HT:

What type of clothing or uniforms did you wear on duty?

RD:

On duty I wore bell-bottom dungarees—as you see, I like dungarees [chuckling]—and a dungaree shirt, and I had to wear the little square white cap, unless I was getting in under the ship or something and I'd take it off and throw it in my toolbox. And I wore heavy shoes. That was it.

HT:

Were these clothing specifically made for women, or were they things you had borrowed from the men?

RD:

No, no, these were the same things the men wore. I wore the smallest men's size they had. In my uniform, at that time I think I wore a size eight. They didn't have an eight, so they had to alter my skirts and everything to fit properly. And if I turned around real fast, my skirt would turn. [chuckling] But the uniforms that we had, our dress uniforms and our seersucker uniforms, what we called our summer uniforms, they were all made special for the women. But your dungarees and your work clothes were the same as the mens. Unless you were a secretary or something and wore the uniform at all times, you wore your bell-bottoms and you worked just like the man did and you dressed more or less like him in the hanger.

HT:

What kind of shifts did you work?

RD:

We used to work from 6:00 in the morning until 4:00. And then they said we'd work from 6:00 till 3:30, because the bus left at 4:00 to go to town. If you didn't have stand-by duty, you were off from 4:00 p.m. to 6:00 a.m. You had two days of duty, night duty, and then we had one at stand-by, and then the rest of the time you could go into town if you wanted to. That gave us a half an hour to get dressed and get on the bus. But a lot of times, if we had problems with some of the planes that came from the factory, because we had to go over those and make sure that they were perfect before they went to the fleet, we would have to work more hours.

I remember one time we got a batch of bad engines in and we had to pull every one of those engines, as I was telling you, with block and tackle. You had to take them off and put the new ones on. We worked three shifts, around-the-clock. And of course when we had a lot of snow and ice on the runway, they'd turn us out at two o'clock, three o'clock in the morning to shovel that runway off, so that the planes, if there was any that needed to come in, could come in. And then our planes that took off and came in to be tested—we had to get them ready for the fleet—when we'd have ferry pilots come in and take them off, we had to keep that runway clean at all times.

HT:

So your job was not what you'd call an eight-to-five type of job at all.

RD:

Oh no. Whenever they needed you, you were called on duty.

HT:

And did you have set days that you worked and then were off a certain number of days?

RD:

We were off one and a half days. After ten days, I think, we'd only have a day and a half off. Sometimes we would get, after so many months, we'd get a weekend off, like Friday, Saturday, and Sunday. Because I remember my mother coming up to visit me, and I told her when to come, I said, “Because I'll have a long weekend that weekend.” But it would be just every so many months, like a month and a half or so.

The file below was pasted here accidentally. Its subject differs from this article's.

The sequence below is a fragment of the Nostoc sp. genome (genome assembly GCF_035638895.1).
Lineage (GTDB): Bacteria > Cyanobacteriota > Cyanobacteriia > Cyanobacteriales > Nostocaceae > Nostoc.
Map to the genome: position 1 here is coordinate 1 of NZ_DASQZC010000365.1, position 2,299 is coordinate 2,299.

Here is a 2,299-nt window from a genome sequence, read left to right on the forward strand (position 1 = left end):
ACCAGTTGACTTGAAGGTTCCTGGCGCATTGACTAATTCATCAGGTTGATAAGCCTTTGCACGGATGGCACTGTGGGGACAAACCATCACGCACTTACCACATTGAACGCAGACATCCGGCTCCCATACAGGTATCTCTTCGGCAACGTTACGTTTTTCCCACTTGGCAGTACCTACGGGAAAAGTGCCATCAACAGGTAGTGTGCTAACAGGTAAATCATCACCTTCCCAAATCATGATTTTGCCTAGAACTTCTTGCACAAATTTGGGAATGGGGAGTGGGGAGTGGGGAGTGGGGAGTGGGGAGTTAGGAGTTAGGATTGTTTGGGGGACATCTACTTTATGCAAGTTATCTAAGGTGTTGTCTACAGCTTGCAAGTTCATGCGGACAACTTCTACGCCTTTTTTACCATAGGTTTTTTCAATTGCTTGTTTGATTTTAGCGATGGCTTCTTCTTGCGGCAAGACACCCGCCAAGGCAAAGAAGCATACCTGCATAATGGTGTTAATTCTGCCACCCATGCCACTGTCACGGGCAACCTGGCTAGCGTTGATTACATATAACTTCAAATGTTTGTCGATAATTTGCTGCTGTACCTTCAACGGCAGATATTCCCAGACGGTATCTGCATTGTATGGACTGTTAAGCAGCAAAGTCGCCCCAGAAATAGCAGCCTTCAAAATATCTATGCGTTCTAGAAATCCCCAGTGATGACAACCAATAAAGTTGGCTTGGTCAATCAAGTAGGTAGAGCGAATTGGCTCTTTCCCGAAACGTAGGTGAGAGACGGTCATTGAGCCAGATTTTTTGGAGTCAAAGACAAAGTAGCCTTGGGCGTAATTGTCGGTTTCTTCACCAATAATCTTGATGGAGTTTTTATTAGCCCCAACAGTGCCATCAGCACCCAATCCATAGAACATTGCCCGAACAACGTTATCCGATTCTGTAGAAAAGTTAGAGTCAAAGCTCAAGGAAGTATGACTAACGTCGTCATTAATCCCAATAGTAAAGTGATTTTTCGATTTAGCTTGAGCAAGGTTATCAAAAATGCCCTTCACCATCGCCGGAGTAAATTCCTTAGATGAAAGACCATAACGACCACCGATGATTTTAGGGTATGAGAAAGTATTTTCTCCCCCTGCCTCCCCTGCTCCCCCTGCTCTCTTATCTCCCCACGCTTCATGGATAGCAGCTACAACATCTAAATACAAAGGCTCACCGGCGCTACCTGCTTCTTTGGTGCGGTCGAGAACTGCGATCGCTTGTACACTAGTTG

HT:

Do you ever recall being afraid while you were in the military?

RD:

I was scared to death every minute that I sat in that crew's room and one of my planes were in the air, and I knew that I had that pilot's life in my hands. I sat there and I prayed, “Dear God, don't let anything I did cause somebody to lose their life.” I mean, that was frightening to me. And thank goodness I never had a plane that had anything wrong with it. [chuckling]

HT:

And do you recall ever being in any kind of physical danger?

RD:

No, not really. I think the only real physical danger was when we had a terrible hurricane come up the coast, and for three days and three nights we had rain. Oh, my god, that's when I hurt my knee. I was up on one of the planes. We would go out in groups, like five of us or six of us would go out to check the tie downs. All our planes had taken off to come down to Cherry Point, [North Carolina], to miss it, and they all came back but one. One got through. The rest of them came back, they couldn't get through the storm. And we had to tie them down on the tarmac. And you had to go out every so often. The wind was so fierce and it would shake them. And if one of them got loose—it had planes on either side of it—it would wreck three planes. So we had to go out and check those pad eyes and check the tie-downs, to make sure that those planes were not coming loose. And I was checking my line, and I saw one of the planes had the cockpit open. And brave little old me, I thought I was doing a good job, I climbed up on it and closed the cockpit. And when I turned around to get off, the wind threw me off the front of the ship. And I landed on both feet, but this left knee twisted, when they picked me up my foot was turned around, and I just tore the whole knee up. So I was in the hospital for a little while and they worked on it—I never would let them do surgery, though. So someday I might still have to have it. Every once in a while it'll swell and get bad, but, you know, that went with the job.